For the next several weeks, every Wednesday, Never Buff Enough 2.0 will post on the topic of weight loss and living more healthfully and well-fully. This is the third entry in a series called “Five simple strategies you can try RIGHT NOW to achieve your fitness goals”
When I was just a little girl, my parents used to have to practically drag me out of bed in the morning. I seemed to be someone who just required more sleep than my older sister, or anybody else in my family for that matter.
But when you’re a kid, needing that much sleep isn’t as frowned upon as it is when you’re an adult. By the time we reach adulthood, we’re expected to go, go, go and achieve, achieve, achieve, and we come to believe that we don’t have time for sleep; that we’ll sleep when we’re dead.
But here’s the thing: without adequate sleep, you may as well be dead because you are probably walking around like a zombie anyway, and you are likely not performing in your daily life at your best.
We spend a lot of the time beating up our bodies, and unfortunately, we don’t spend much time allowing our bodies to recover. Sleep is recovery. And we all so desperately need more of it.
Here’s some things you might not have known about sleep that are relevant to your health and fitness goals:
Getting Adequate Sleep Will Get You Into the Gym
I recently started a new job that has totally wrecked my normal sleeping schedule. I’m getting to bed much later than I’d like, but I’m still waking up at my normal time. Instead of my normal 8-9 hours of sleep (hey– I already confessed to needing more sleep than most people. Don’t judge!), I’m clocking in about 6. The other day, I was so whooped from a lack of sleep that I decided to blow off going to the gym. I was just too tired and couldn’t imagine getting up off the couch, so I sacrificed a workout.
Contrast that with when I’m able to get in my full 8-9 hours, I’m a fireplug in the gym!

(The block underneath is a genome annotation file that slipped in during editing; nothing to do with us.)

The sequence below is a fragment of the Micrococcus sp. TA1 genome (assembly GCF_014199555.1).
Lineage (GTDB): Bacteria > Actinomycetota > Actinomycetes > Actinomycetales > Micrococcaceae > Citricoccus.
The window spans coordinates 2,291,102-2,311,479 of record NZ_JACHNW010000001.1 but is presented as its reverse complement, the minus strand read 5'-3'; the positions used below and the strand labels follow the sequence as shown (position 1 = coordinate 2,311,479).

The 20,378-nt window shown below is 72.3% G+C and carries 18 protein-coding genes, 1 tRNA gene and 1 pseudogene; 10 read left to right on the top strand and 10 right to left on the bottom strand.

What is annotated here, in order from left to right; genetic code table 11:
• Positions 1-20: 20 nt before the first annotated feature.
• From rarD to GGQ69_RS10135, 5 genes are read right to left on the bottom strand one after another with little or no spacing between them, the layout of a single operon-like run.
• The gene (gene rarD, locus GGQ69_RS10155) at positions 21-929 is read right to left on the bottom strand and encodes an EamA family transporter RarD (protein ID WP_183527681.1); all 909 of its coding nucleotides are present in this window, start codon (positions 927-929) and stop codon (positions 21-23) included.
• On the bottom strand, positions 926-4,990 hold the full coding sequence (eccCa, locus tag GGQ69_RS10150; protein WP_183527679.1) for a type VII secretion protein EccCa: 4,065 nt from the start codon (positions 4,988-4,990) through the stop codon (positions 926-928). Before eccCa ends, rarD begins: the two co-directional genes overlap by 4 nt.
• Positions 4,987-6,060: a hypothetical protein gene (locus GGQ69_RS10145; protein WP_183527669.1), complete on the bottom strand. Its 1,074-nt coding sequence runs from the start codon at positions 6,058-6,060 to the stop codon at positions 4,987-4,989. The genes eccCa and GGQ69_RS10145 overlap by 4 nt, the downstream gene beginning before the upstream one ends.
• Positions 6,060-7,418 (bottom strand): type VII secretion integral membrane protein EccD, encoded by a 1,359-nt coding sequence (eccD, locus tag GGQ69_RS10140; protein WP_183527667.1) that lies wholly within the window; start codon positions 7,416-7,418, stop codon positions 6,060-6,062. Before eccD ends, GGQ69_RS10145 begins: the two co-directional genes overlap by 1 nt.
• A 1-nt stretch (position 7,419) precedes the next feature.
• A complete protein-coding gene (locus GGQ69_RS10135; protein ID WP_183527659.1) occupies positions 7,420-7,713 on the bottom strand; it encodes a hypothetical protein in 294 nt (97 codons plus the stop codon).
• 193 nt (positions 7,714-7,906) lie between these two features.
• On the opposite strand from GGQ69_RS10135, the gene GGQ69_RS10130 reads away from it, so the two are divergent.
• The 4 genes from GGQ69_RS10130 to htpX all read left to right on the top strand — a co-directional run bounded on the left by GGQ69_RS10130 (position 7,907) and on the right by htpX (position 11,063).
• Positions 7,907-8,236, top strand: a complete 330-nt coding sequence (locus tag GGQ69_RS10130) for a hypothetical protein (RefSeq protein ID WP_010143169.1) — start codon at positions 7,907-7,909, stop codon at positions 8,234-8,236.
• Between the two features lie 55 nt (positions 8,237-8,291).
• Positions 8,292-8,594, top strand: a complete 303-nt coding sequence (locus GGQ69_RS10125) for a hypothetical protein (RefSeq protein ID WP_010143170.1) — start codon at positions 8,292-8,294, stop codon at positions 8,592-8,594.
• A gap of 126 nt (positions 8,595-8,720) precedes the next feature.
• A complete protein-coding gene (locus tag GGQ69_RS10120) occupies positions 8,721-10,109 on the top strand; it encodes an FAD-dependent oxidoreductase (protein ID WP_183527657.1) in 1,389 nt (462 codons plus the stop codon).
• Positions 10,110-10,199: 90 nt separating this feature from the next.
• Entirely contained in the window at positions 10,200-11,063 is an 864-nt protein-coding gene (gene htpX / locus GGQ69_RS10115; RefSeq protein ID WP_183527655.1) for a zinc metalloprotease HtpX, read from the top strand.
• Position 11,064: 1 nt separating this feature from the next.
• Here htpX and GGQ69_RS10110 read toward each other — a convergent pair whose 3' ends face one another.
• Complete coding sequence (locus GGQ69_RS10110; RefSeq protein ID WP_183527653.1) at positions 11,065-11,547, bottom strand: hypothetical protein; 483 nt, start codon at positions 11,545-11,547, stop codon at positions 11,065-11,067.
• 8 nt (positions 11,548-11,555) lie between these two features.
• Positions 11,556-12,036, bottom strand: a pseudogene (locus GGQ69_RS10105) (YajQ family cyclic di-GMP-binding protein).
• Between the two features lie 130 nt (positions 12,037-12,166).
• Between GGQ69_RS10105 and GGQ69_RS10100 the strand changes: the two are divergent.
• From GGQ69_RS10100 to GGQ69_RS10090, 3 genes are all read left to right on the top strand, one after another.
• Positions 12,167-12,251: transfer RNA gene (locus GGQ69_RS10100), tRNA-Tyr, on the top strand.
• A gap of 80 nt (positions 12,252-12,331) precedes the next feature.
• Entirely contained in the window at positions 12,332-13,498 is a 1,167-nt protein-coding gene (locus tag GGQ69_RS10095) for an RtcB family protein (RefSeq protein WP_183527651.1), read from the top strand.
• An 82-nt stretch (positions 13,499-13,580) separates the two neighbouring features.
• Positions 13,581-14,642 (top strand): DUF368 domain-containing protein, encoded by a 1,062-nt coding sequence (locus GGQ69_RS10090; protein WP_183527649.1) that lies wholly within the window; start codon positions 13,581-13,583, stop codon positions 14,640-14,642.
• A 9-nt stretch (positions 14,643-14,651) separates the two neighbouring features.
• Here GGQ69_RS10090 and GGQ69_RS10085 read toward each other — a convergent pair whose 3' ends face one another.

Getting Adequate Sleep Will Decrease Your Daytime Stress Levels
According to Dr. Robert Portman, a world-renowned sports scientist and co-founder of PacificHealth Laboratories, if we get enough sleep, we can lower our daily stress levels. Cortisol, the stress hormone, is said to be a key culprit in causing obesity. When we are stressed out (i.e. our cortisol levels are heightened), our appetite is turned on. Simultaneously, high cortisol levels also reduce lean body mass (muscle). So high stress levels can make us fat as well as contribute to muscle loss. Cortisol levels are going to be high upon awakening, but they reduce rapidly after breakfast (another reason to not skip breakfast). However, if we don’t get adequate sleep, those levels remain high throughout the day, thus contributing to over-eating throughout the day. (Read more of what Dr. Portman says about sleep here.)
Getting Adequate Sleep Will Increase Your HGH Levels
Maybe you’re wondering what HGH is and why it matters. HGH is Human Growth Hormone. We all produce natural levels of HGH. It’s responsible for regulating body composition, muscle and bone growth, sugar and fat metabolism, as well as a variety of other things. Also produced synthetically and found in prescription form as well as on the black market, it has been dubbed “the fountain of youth,” although there is quite some controversy on the authenticity of that moniker. Regardless, you want HGH in your life. HGH makes you feel good. Sleeping is anabolic. Deep sleep releases HGH, which stimulates the recovery and growth of muscle. Since you’re probably working out to reduce fat and increase muscle, it probably makes good sense to get adequate rest, then, doesn’t it? (Read more about HGH and sleep here.)